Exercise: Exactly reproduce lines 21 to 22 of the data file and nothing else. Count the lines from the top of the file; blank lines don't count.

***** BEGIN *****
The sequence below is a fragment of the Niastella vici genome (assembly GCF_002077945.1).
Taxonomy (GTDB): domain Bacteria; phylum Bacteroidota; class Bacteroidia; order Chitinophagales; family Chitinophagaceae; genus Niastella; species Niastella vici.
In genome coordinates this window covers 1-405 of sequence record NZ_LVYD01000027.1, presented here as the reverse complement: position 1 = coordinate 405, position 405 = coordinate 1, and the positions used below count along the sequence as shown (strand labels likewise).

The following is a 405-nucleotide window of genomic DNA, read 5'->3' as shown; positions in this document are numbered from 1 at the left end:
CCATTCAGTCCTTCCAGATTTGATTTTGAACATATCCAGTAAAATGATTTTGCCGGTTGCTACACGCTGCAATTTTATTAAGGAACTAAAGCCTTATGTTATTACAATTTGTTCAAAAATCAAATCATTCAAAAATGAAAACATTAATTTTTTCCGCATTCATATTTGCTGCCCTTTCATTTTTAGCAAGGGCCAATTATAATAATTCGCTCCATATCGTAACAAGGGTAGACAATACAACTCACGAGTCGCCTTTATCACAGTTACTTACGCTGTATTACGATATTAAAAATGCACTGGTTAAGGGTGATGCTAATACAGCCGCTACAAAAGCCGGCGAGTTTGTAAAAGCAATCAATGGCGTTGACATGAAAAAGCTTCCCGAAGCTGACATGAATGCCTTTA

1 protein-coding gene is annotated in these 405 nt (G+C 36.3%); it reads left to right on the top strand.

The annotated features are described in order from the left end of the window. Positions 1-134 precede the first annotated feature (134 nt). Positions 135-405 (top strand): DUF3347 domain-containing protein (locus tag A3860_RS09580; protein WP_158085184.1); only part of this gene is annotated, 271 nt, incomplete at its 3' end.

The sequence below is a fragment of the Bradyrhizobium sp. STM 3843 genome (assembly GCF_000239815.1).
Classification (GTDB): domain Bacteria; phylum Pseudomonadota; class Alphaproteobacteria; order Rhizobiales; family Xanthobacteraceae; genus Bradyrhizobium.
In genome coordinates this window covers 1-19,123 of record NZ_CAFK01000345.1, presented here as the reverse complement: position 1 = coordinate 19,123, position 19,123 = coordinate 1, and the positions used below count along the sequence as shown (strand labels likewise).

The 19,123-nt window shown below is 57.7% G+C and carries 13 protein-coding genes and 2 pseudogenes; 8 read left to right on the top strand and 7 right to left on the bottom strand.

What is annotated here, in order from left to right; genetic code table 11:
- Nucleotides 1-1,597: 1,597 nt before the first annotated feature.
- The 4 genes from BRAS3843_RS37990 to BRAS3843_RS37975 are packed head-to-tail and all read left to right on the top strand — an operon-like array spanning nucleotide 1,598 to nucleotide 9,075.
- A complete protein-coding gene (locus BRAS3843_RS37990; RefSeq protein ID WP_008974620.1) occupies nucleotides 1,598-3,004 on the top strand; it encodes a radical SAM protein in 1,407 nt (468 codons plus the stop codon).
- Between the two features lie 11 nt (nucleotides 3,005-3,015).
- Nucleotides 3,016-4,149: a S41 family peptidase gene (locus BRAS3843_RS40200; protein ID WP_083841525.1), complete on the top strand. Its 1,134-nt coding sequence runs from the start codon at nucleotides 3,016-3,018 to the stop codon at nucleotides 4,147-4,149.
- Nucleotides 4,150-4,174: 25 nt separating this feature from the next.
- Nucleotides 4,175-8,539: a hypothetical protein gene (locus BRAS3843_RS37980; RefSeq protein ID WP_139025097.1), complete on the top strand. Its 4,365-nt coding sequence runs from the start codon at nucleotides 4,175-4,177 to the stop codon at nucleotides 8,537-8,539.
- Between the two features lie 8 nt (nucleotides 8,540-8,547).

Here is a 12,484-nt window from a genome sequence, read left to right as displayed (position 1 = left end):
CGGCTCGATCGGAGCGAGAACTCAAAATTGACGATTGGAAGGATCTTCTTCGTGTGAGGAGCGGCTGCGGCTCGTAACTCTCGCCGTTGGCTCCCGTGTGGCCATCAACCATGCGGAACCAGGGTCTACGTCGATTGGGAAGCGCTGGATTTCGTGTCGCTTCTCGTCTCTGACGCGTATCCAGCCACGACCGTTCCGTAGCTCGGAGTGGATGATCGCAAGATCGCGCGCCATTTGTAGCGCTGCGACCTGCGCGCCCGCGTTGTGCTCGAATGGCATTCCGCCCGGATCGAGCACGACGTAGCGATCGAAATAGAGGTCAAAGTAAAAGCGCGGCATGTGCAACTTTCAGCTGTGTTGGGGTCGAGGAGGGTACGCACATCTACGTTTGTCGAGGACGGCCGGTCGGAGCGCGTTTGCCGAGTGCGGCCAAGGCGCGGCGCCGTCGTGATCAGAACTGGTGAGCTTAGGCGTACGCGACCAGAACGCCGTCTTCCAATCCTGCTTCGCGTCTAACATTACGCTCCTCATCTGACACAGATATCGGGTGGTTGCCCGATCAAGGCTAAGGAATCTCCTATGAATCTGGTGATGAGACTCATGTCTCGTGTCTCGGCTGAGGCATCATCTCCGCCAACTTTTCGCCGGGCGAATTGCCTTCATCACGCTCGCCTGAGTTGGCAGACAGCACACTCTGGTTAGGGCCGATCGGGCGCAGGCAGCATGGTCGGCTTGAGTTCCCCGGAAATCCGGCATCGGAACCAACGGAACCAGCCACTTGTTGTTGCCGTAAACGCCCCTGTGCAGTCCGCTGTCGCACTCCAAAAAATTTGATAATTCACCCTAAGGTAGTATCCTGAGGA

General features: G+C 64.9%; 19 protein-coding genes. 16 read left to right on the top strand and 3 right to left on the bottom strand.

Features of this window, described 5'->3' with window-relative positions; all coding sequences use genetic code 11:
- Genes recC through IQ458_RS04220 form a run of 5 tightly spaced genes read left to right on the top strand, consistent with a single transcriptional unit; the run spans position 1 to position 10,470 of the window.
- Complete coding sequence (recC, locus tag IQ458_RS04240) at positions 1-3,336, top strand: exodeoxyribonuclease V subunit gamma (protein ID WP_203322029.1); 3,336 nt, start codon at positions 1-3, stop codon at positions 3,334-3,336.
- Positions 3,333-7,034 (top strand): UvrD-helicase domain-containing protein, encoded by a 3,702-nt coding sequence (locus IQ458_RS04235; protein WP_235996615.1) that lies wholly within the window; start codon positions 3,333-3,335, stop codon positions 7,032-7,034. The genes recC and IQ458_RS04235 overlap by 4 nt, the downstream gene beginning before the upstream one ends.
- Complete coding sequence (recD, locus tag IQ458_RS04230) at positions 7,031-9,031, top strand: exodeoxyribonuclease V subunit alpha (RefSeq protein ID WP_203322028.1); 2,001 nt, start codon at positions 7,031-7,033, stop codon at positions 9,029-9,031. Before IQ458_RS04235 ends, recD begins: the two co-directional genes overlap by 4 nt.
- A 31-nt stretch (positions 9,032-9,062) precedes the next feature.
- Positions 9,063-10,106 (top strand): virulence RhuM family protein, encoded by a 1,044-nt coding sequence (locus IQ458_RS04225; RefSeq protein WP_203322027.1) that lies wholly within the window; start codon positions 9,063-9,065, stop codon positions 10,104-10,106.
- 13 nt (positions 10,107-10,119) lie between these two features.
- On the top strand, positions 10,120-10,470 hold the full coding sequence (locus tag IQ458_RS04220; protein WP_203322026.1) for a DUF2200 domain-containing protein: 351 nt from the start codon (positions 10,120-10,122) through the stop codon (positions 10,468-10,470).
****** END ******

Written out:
Here is a 12,484-nt window from a genome sequence, read left to right as displayed (position 1 = left end):
CGGCTCGATCGGAGCGAGAACTCAAAATTGACGATTGGAAGGATCTTCTTCGTGTGAGGAGCGGCTGCGGCTCGTAACTCTCGCCGTTGGCTCCCGTGTGGCCATCAACCATGCGGAACCAGGGTCTACGTCGATTGGGAAGCGCTGGATTTCGTGTCGCTTCTCGTCTCTGACGCGTATCCAGCCACGACCGTTCCGTAGCTCGGAGTGGATGATCGCAAGATCGCGCGCCATTTGTAGCGCTGCGACCTGCGCGCCCGCGTTGTGCTCGAATGGCATTCCGCCCGGATCGAGCACGACGTAGCGATCGAAATAGAGGTCAAAGTAAAAGCGCGGCATGTGCAACTTTCAGCTGTGTTGGGGTCGAGGAGGGTACGCACATCTACGTTTGTCGAGGACGGCCGGTCGGAGCGCGTTTGCCGAGTGCGGCCAAGGCGCGGCGCCGTCGTGATCAGAACTGGTGAGCTTAGGCGTACGCGACCAGAACGCCGTCTTCCAATCCTGCTTCGCGTCTAACATTACGCTCCTCATCTGACACAGATATCGGGTGGTTGCCCGATCAAGGCTAAGGAATCTCCTATGAATCTGGTGATGAGACTCATGTCTCGTGTCTCGGCTGAGGCATCATCTCCGCCAACTTTTCGCCGGGCGAATTGCCTTCATCACGCTCGCCTGAGTTGGCAGACAGCACACTCTGGTTAGGGCCGATCGGGCGCAGGCAGCATGGTCGGCTTGAGTTCCCCGGAAATCCGGCATCGGAACCAACGGAACCAGCCACTTGTTGTTGCCGTAAACGCCCCTGTGCAGTCCGCTGTCGCACTCCAAAAAATTTGATAATTCACCCTAAGGTAGTATCCTGAGGA